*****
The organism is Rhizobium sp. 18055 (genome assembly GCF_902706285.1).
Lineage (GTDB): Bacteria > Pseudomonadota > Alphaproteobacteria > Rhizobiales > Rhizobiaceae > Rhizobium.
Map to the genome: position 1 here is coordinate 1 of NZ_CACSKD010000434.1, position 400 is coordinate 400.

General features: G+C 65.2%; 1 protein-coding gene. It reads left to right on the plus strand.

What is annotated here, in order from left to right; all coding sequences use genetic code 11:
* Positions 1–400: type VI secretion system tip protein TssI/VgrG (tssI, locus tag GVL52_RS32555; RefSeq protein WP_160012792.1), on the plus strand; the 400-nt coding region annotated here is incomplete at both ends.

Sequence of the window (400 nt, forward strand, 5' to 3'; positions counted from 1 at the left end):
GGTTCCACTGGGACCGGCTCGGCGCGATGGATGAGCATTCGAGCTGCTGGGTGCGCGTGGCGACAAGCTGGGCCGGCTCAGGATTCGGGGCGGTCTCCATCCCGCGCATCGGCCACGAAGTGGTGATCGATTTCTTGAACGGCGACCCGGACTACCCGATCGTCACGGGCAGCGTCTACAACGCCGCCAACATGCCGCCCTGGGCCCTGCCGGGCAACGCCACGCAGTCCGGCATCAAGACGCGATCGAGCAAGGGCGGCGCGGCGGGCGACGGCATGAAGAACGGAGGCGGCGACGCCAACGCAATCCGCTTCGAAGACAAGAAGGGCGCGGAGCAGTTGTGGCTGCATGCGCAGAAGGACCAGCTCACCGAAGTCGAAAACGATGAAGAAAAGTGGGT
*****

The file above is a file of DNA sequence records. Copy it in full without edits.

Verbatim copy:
The organism is Rhizobium sp. 18055 (genome assembly GCF_902706285.1).
Lineage (GTDB): Bacteria > Pseudomonadota > Alphaproteobacteria > Rhizobiales > Rhizobiaceae > Rhizobium.
Map to the genome: position 1 here is coordinate 1 of NZ_CACSKD010000434.1, position 400 is coordinate 400.

General features: G+C 65.2%; 1 protein-coding gene. It reads left to right on the plus strand.

What is annotated here, in order from left to right; all coding sequences use genetic code 11:
* Positions 1–400: type VI secretion system tip protein TssI/VgrG (tssI, locus tag GVL52_RS32555; RefSeq protein WP_160012792.1), on the plus strand; the 400-nt coding region annotated here is incomplete at both ends.

Sequence of the window (400 nt, forward strand, 5' to 3'; positions counted from 1 at the left end):
GGTTCCACTGGGACCGGCTCGGCGCGATGGATGAGCATTCGAGCTGCTGGGTGCGCGTGGCGACAAGCTGGGCCGGCTCAGGATTCGGGGCGGTCTCCATCCCGCGCATCGGCCACGAAGTGGTGATCGATTTCTTGAACGGCGACCCGGACTACCCGATCGTCACGGGCAGCGTCTACAACGCCGCCAACATGCCGCCCTGGGCCCTGCCGGGCAACGCCACGCAGTCCGGCATCAAGACGCGATCGAGCAAGGGCGGCGCGGCGGGCGACGGCATGAAGAACGGAGGCGGCGACGCCAACGCAATCCGCTTCGAAGACAAGAAGGGCGCGGAGCAGTTGTGGCTGCATGCGCAGAAGGACCAGCTCACCGAAGTCGAAAACGATGAAGAAAAGTGGGT